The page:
Bodyweight exercise routines are great for the average joe/jane, seniors, young athletes, martial artists, military personnel, police officers, overweight individuals, and busy professionals.
Wait… didn’t that cover almost everyone? Everyone except bodybuilders. Bodybuilding is a sport that requires a completely different set of parameters than what the average person trying to get into shape needs.
What I hope to do with this article is to shed some light on bodyweight workouts – what makes them effective, how to design a good program, and how to combine bodyweight exercises with other forms of training for superior health and fitness
What Makes Bodyweight Training Effective
Walking, sitting, carrying a baby, carrying boxes up a flight of stairs, sprinting after a bus, running away from a mugger, running away from a dog, jumping to the side to avoid an oncoming car, etc.
All these activities involve your bodyweight – to the simplest daily tasks to the most extreme. You used your bodyweight more often than you lift heavy objects.
And even when you do lift heavy objects, you are stil you using your bodyweight in ways you probably will never be able to tell. Take lifting a box up a flight of stairs as an example.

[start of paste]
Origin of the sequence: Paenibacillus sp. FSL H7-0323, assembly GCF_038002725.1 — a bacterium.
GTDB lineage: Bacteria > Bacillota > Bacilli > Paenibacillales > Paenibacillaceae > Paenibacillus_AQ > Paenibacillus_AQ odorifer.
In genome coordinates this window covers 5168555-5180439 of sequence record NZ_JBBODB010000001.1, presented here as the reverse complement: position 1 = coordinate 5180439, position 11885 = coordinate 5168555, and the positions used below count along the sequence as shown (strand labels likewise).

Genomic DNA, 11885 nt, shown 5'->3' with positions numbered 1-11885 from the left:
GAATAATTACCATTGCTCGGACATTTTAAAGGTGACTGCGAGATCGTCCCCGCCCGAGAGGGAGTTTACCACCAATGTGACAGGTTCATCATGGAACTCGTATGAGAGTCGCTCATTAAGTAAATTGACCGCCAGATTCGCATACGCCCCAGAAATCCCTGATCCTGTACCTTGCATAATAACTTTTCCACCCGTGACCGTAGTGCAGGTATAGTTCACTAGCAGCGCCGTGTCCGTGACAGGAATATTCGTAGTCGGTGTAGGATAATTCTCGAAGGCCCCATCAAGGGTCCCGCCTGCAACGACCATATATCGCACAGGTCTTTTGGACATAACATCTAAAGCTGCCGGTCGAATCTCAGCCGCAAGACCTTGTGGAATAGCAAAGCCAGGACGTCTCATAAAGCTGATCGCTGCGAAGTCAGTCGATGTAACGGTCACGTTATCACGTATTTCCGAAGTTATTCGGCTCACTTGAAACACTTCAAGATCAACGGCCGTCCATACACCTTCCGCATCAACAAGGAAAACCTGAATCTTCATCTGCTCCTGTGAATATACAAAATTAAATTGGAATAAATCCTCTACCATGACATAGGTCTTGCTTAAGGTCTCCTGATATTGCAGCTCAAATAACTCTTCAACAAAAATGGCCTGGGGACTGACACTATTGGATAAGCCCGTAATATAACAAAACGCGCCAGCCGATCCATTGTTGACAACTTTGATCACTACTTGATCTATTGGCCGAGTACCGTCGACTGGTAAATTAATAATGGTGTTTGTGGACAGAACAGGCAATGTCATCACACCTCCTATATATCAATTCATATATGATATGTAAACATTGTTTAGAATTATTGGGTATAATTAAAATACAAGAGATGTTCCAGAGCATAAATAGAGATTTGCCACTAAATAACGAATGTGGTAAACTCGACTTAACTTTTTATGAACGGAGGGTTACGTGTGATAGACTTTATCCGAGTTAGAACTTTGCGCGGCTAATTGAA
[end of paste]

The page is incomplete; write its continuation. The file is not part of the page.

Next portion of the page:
Are engaging so many muscles to not just lift up that weight, but to also stablize your abdominals, lower back, shoulders, and forearms to keep you from falling backwards and tumbling down the steps.
How to Design a Good Program
There are lot of variables when it comes to designing a good program. But I’ll just jot down a few to help you out:
- Train your entire body – either in one session, or over the course of a few days.
- Stick to the basics – pushups, pullups, and squats
- Combine bodyweight exercises with other forms of training.
Combine Bodyweight Exercises with Other Forms of Training
Simply, experiment. Combine bodyweight exercises with dumbbells, barbells, resistance bands, or anything else you have lying around the house.